Radionecrosis ranks among the most well researched and common uses of hyperbaric oxygen therapy today.
Radionecrosis is a complication of cancer radiation therapy. Necrosis means the death of cells in bones, organs, and soft tissues. Side effects of radiation therapy may not present a health problem for months or even years after treatment. To irradiate a cancer tumour doctors always risk damaging nearby soft tissue and bone. Delayed radiation injuries most often stem from scarring and restricted blood flow near the tumour treatment site. The linings of blood vessels and the gastrointestinal tract are especially vulnerable to radiation damage. Radionecrosis may also be caused by radiation overdose or by misdirected beams of radiation, whether resulting from human error or from device malfunction. Hyperbaric oxygen therapy (HBOT) is widely accepted as an effective treatment for delayed radiation injuries. HBOT is not used for acute radiation injuries. HBOT works by improving:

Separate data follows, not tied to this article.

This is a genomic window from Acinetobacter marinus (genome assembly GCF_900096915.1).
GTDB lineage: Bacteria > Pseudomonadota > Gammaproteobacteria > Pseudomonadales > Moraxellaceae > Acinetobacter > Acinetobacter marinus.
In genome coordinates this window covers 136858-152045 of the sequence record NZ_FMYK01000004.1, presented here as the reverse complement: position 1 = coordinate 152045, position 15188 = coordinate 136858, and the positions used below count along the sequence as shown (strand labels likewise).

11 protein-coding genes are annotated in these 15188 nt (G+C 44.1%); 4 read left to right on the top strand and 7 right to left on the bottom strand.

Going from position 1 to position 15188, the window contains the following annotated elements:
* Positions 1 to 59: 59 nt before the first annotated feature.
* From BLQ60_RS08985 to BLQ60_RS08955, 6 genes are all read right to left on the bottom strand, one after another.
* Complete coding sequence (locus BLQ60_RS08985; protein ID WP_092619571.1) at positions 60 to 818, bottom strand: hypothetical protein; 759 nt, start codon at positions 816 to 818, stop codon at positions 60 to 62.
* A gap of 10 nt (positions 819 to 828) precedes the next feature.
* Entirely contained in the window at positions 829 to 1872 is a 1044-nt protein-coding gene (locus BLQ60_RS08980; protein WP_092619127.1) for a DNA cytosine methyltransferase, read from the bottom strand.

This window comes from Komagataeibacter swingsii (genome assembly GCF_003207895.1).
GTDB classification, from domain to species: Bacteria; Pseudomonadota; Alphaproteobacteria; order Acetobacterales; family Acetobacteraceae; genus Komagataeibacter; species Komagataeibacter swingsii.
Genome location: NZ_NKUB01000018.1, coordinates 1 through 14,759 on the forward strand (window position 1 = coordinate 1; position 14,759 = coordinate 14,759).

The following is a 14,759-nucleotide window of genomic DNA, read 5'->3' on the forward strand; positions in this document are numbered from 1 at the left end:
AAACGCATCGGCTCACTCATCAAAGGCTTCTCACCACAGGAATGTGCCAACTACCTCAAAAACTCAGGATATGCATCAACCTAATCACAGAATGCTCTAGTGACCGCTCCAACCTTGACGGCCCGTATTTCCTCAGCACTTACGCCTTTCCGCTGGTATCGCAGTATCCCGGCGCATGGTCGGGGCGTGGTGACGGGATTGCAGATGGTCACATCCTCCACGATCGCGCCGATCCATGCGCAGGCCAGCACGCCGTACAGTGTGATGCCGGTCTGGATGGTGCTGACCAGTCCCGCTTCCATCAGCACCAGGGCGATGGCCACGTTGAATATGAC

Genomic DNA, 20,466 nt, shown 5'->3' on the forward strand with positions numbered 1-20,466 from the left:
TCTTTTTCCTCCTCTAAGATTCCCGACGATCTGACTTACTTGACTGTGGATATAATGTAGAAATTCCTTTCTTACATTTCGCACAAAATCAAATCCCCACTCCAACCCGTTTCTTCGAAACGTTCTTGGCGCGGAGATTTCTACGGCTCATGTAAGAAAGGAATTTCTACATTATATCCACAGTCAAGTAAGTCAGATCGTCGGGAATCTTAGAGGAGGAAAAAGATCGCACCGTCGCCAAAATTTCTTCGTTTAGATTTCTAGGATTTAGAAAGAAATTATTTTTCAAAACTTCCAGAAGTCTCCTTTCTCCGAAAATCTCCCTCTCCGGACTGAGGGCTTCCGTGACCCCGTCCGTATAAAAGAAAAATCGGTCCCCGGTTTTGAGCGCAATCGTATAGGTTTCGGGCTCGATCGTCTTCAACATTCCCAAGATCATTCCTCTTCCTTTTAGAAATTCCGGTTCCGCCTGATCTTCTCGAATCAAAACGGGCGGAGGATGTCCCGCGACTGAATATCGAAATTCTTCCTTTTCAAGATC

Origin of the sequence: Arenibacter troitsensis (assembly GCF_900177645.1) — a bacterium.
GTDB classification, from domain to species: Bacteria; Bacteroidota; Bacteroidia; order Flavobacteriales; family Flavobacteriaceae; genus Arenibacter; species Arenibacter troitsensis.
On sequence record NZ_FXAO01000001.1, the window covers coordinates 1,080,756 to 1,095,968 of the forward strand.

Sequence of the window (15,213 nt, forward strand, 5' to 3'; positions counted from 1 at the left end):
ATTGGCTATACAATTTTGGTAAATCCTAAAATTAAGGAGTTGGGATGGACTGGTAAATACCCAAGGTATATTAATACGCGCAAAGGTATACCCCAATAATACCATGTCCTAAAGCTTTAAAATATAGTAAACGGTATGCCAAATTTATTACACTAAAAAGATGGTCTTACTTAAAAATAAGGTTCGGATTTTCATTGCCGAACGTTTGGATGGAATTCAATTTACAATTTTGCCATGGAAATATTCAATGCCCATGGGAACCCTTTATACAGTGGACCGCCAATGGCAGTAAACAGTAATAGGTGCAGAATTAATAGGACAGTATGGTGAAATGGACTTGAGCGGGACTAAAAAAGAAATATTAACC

• blood circulation and so supplying more oxygen to damaged tissue
  • reducing scarring
  • increasing stem cell activity
Common treatment sites include the jaw, neck, and pelvis. Medical science offers few other options for cancer patients who suffer delayed radiation injuries. As more oncologists employ more powerful and sophisticated radiation therapy technologies, more patients will be healed. And more will be hurt.